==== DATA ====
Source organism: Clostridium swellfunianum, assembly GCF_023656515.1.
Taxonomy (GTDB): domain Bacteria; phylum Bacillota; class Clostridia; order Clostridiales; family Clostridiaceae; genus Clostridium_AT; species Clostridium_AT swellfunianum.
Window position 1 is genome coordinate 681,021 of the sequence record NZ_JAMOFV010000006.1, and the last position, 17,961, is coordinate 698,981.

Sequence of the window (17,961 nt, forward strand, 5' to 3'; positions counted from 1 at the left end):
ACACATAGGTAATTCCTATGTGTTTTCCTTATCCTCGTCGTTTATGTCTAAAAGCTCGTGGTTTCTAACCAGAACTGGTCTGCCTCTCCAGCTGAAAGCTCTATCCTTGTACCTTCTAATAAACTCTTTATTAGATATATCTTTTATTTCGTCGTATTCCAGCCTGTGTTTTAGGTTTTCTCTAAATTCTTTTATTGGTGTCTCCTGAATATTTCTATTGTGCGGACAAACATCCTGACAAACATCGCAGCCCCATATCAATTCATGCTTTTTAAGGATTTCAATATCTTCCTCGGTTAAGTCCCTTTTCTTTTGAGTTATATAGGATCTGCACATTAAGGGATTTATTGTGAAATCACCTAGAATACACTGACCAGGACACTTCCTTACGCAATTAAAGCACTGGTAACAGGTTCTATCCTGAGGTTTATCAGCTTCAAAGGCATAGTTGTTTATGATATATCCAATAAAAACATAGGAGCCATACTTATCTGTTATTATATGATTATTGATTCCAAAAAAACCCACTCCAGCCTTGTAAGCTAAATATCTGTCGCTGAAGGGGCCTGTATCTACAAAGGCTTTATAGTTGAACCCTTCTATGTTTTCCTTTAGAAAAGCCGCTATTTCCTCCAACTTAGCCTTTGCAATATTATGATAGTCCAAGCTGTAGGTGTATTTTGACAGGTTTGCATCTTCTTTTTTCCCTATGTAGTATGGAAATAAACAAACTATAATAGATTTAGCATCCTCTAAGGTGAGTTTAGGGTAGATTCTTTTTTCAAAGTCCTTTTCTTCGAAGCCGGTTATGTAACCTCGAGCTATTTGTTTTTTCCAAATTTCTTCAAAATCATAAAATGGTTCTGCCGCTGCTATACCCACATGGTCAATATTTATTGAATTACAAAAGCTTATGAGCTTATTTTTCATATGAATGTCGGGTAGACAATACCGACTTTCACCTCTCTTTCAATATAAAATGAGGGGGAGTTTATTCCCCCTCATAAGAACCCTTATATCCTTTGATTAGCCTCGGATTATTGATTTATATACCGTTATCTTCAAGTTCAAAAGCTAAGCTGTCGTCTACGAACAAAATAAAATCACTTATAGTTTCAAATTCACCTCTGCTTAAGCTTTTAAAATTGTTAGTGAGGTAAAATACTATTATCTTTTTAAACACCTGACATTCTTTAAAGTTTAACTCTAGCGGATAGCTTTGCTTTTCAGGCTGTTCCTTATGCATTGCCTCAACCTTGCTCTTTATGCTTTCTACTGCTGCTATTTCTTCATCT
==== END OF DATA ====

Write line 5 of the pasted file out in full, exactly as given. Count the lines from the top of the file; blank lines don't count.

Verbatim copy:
ACACATAGGTAATTCCTATGTGTTTTCCTTATCCTCGTCGTTTATGTCTAAAAGCTCGTGGTTTCTAACCAGAACTGGTCTGCCTCTCCAGCTGAAAGCTCTATCCTTGTACCTTCTAATAAACTCTTTATTAGATATATCTTTTATTTCGTCGTATTCCAGCCTGTGTTTTAGGTTTTCTCTAAATTCTTTTATTGGTGTCTCCTGAATATTTCTATTGTGCGGACAAACATCCTGACAAACATCGCAGCCCCATATCAATTCATGCTTTTTAAGGATTTCAATATCTTCCTCGGTTAAGTCCCTTTTCTTTTGAGTTATATAGGATCTGCACATTAAGGGATTTATTGTGAAATCACCTAGAATACACTGACCAGGACACTTCCTTACGCAATTAAAGCACTGGTAACAGGTTCTATCCTGAGGTTTATCAGCTTCAAAGGCATAGTTGTTTATGATATATCCAATAAAAACATAGGAGCCATACTTATCTGTTATTATATGATTATTGATTCCAAAAAAACCCACTCCAGCCTTGTAAGCTAAATATCTGTCGCTGAAGGGGCCTGTATCTACAAAGGCTTTATAGTTGAACCCTTCTATGTTTTCCTTTAGAAAAGCCGCTATTTCCTCCAACTTAGCCTTTGCAATATTATGATAGTCCAAGCTGTAGGTGTATTTTGACAGGTTTGCATCTTCTTTTTTCCCTATGTAGTATGGAAATAAACAAACTATAATAGATTTAGCATCCTCTAAGGTGAGTTTAGGGTAGATTCTTTTTTCAAAGTCCTTTTCTTCGAAGCCGGTTATGTAACCTCGAGCTATTTGTTTTTTCCAAATTTCTTCAAAATCATAAAATGGTTCTGCCGCTGCTATACCCACATGGTCAATATTTATTGAATTACAAAAGCTTATGAGCTTATTTTTCATATGAATGTCGGGTAGACAATACCGACTTTCACCTCTCTTTCAATATAAAATGAGGGGGAGTTTATTCCCCCTCATAAGAACCCTTATATCCTTTGATTAGCCTCGGATTATTGATTTATATACCGTTATCTTCAAGTTCAAAAGCTAAGCTGTCGTCTACGAACAAAATAAAATCACTTATAGTTTCAAATTCACCTCTGCTTAAGCTTTTAAAATTGTTAGTGAGGTAAAATACTATTATCTTTTTAAACACCTGACATTCTTTAAAGTTTAACTCTAGCGGATAGCTTTGCTTTTCAGGCTGTTCCTTATGCATTGCCTCAACCTTGCTCTTTATGCTTTCTACTGCTGCTATTTCTTCATCT